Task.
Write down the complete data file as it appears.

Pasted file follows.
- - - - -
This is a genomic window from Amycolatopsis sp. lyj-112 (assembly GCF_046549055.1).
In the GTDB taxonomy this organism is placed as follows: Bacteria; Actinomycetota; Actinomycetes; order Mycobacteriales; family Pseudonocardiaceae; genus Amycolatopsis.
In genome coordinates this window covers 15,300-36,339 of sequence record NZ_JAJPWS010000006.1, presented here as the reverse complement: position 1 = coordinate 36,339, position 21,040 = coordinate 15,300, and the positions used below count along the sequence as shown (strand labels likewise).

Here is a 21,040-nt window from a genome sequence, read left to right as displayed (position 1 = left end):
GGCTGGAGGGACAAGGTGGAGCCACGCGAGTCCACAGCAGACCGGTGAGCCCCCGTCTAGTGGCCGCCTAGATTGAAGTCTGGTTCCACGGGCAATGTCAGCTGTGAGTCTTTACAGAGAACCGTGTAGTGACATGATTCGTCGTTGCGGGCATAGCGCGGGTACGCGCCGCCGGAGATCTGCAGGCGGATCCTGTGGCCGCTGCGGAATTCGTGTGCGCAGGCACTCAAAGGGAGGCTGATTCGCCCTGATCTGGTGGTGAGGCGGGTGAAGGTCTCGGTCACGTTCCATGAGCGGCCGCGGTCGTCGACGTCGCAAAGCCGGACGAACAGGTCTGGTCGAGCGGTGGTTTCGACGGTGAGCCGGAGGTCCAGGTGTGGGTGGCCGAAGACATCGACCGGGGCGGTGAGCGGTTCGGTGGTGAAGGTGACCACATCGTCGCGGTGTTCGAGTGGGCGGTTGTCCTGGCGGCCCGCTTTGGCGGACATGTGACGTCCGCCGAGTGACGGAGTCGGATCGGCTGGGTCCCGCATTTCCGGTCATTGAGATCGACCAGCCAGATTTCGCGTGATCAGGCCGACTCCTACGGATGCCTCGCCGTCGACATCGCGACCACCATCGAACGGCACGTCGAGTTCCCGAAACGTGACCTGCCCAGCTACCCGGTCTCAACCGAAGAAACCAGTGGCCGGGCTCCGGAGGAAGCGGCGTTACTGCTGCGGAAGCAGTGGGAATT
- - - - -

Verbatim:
This is a genomic window from Amycolatopsis sp. lyj-112 (assembly GCF_046549055.1).
In the GTDB taxonomy this organism is placed as follows: Bacteria; Actinomycetota; Actinomycetes; order Mycobacteriales; family Pseudonocardiaceae; genus Amycolatopsis.
In genome coordinates this window covers 15,300-36,339 of sequence record NZ_JAJPWS010000006.1, presented here as the reverse complement: position 1 = coordinate 36,339, position 21,040 = coordinate 15,300, and the positions used below count along the sequence as shown (strand labels likewise).

Here is a 21,040-nt window from a genome sequence, read left to right as displayed (position 1 = left end):
GGCTGGAGGGACAAGGTGGAGCCACGCGAGTCCACAGCAGACCGGTGAGCCCCCGTCTAGTGGCCGCCTAGATTGAAGTCTGGTTCCACGGGCAATGTCAGCTGTGAGTCTTTACAGAGAACCGTGTAGTGACATGATTCGTCGTTGCGGGCATAGCGCGGGTACGCGCCGCCGGAGATCTGCAGGCGGATCCTGTGGCCGCTGCGGAATTCGTGTGCGCAGGCACTCAAAGGGAGGCTGATTCGCCCTGATCTGGTGGTGAGGCGGGTGAAGGTCTCGGTCACGTTCCATGAGCGGCCGCGGTCGTCGACGTCGCAAAGCCGGACGAACAGGTCTGGTCGAGCGGTGGTTTCGACGGTGAGCCGGAGGTCCAGGTGTGGGTGGCCGAAGACATCGACCGGGGCGGTGAGCGGTTCGGTGGTGAAGGTGACCACATCGTCGCGGTGTTCGAGTGGGCGGTTGTCCTGGCGGCCCGCTTTGGCGGACATGTGACGTCCGCCGAGTGACGGAGTCGGATCGGCTGGGTCCCGCATTTCCGGTCATTGAGATCGACCAGCCAGATTTCGCGTGATCAGGCCGACTCCTACGGATGCCTCGCCGTCGACATCGCGACCACCATCGAACGGCACGTCGAGTTCCCGAAACGTGACCTGCCCAGCTACCCGGTCTCAACCGAAGAAACCAGTGGCCGGGCTCCGGAGGAAGCGGCGTTACTGCTGCGGAAGCAGTGGGAATT